Tapering TNF blockers in axSpA and PsA: a successful approach

In both psoriatic arthritis (PsA) and axial spondylarthritis (axSpA), a T2T TNF-blocker tapering strategy showed to be non-inferior to a T2T strategy.

T2T strategy tampering led to substantial decrease in TNF inhibitors use 

Although TNF blockers are safe and effective, high costs and a somewhat increased infection risk are long-term drawbacks. Therefore, tapering in patients that successfully achieved low disease activity or remission in PsA or axSpA might be a valuable approach. Dr Celia Michielsens (Sint Maartenskliniek and Radboud Institute for Health Sciences, the Netherlands) and her team investigated whether a T2T strategy with tapering is non-inferior (with a pre-specified non-inferiority margin of 20%) compared with a T2T strategy without tapering in a randomised, controlled, open-label, non-inferiority trial1.

All participants used TNF inhibitors and had stable low disease activity for ≥6 months. They were randomised (2:1) to a T2T tapering or no-tapering strategy and followed for 12 months. Low disease activity was defined as a Psoriatic Arthritis Disease Activity Score (PASDAS) ≤3.2 for PsA, and/or Ankylosing Spondylitis Disease Activity Score (ASDAS) <2.1, and/or judgement of physician and patient.

Patients in the tapering group used more of other medications

Of the 81 participants in the tapering group, 52% had PsA and the rest had axSpA. At 12 months, 73% of participants in the non-tapering group and 69% in the tapering group achieved low disease activity. This difference was well below the inferiority margin, thus confirming non-inferiority. At 12 months, 58 (72%) participants of the tapering group were successfully tapered. Patients in the tapering group used more other medications, a difference that was statistically significant regarding NSAID use (54% vs 24%; P=0.002). However, the risk of grade 3/4 infections was 46% lower and the risk of injection site reactions was 23% lower in the tapering compared with the non-tapering group.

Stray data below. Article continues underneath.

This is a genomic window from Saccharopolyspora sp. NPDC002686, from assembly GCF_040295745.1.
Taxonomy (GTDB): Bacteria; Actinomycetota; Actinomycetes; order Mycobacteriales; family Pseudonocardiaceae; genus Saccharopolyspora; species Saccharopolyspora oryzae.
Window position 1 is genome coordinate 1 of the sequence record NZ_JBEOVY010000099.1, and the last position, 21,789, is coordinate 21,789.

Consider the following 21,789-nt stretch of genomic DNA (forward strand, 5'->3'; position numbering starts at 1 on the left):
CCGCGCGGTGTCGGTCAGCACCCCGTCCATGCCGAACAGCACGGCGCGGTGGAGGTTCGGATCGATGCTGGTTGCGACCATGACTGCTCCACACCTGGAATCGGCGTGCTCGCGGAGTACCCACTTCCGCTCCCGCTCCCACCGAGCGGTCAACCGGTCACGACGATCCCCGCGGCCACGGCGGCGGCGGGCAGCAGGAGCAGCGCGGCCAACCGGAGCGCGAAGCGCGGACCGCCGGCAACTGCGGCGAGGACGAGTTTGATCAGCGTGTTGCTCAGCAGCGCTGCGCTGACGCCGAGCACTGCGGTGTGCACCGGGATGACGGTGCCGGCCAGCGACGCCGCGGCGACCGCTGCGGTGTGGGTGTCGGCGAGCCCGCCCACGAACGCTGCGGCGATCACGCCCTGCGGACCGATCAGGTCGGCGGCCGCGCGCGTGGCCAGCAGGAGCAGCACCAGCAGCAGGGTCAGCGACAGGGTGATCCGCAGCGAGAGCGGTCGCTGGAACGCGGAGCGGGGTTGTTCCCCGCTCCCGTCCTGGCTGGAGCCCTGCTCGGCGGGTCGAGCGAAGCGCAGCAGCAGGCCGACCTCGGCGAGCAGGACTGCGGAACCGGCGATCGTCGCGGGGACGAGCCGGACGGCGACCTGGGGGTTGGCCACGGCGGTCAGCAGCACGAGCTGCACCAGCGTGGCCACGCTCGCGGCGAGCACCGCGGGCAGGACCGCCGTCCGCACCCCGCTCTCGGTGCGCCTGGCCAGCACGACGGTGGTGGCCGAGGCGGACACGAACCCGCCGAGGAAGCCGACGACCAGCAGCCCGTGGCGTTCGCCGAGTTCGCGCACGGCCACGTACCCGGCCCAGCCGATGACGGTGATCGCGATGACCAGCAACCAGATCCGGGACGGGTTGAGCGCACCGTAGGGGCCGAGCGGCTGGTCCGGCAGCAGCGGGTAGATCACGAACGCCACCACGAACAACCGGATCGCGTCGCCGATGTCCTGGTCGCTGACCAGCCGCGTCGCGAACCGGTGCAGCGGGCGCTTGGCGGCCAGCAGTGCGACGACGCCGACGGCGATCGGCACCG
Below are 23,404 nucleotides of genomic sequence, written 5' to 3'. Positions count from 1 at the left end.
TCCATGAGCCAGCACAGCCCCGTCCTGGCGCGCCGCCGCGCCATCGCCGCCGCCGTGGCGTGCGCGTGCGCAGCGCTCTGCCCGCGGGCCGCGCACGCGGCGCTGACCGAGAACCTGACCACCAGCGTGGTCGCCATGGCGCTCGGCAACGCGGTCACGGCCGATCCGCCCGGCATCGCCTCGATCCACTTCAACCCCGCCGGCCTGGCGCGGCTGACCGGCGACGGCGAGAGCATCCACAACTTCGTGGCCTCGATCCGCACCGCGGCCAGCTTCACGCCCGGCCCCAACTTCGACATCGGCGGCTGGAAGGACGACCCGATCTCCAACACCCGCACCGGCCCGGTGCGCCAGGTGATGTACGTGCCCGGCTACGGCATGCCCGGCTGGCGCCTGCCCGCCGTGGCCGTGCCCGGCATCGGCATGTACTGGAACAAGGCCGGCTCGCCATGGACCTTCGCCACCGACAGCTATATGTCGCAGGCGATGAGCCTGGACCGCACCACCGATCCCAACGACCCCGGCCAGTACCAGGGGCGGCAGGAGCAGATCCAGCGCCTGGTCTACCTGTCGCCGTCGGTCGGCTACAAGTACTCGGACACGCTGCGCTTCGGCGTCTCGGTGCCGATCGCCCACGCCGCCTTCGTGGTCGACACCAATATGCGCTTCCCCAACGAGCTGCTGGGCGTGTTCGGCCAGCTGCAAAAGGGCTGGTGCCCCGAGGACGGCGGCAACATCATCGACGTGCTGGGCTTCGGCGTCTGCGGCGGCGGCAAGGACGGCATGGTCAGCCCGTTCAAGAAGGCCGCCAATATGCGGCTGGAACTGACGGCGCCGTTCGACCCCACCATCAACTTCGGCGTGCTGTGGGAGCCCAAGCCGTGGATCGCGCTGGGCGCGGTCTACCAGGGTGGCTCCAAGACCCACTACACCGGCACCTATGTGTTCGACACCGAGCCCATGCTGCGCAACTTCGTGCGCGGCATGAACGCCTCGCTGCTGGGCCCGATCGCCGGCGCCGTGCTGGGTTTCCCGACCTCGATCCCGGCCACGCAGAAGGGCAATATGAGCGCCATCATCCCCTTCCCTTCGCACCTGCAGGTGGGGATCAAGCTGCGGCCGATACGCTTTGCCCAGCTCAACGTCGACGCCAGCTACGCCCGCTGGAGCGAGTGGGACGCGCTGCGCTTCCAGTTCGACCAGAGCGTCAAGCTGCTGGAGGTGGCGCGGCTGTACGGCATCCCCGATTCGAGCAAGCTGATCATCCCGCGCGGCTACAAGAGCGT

Taken together, there was no significant difference between a tapering and a non-tapering approach regarding disease activity. “This might have been because we used not a fixed but an individualised tapering approach,” Dr Michielsen said. Moreover, tapering led to a substantial reduction in TNF inhibitor use.

1. Michielsens C, et al. Treat-to-target dose reduction and withdrawal strategy of TNF inhibitors in psoriatic arthritis and axial spondyloarthritis: a randomized controlled non-inferiority trial. OP0261, EULAR 2022, 1–4 June, Copenhagen, Denmark.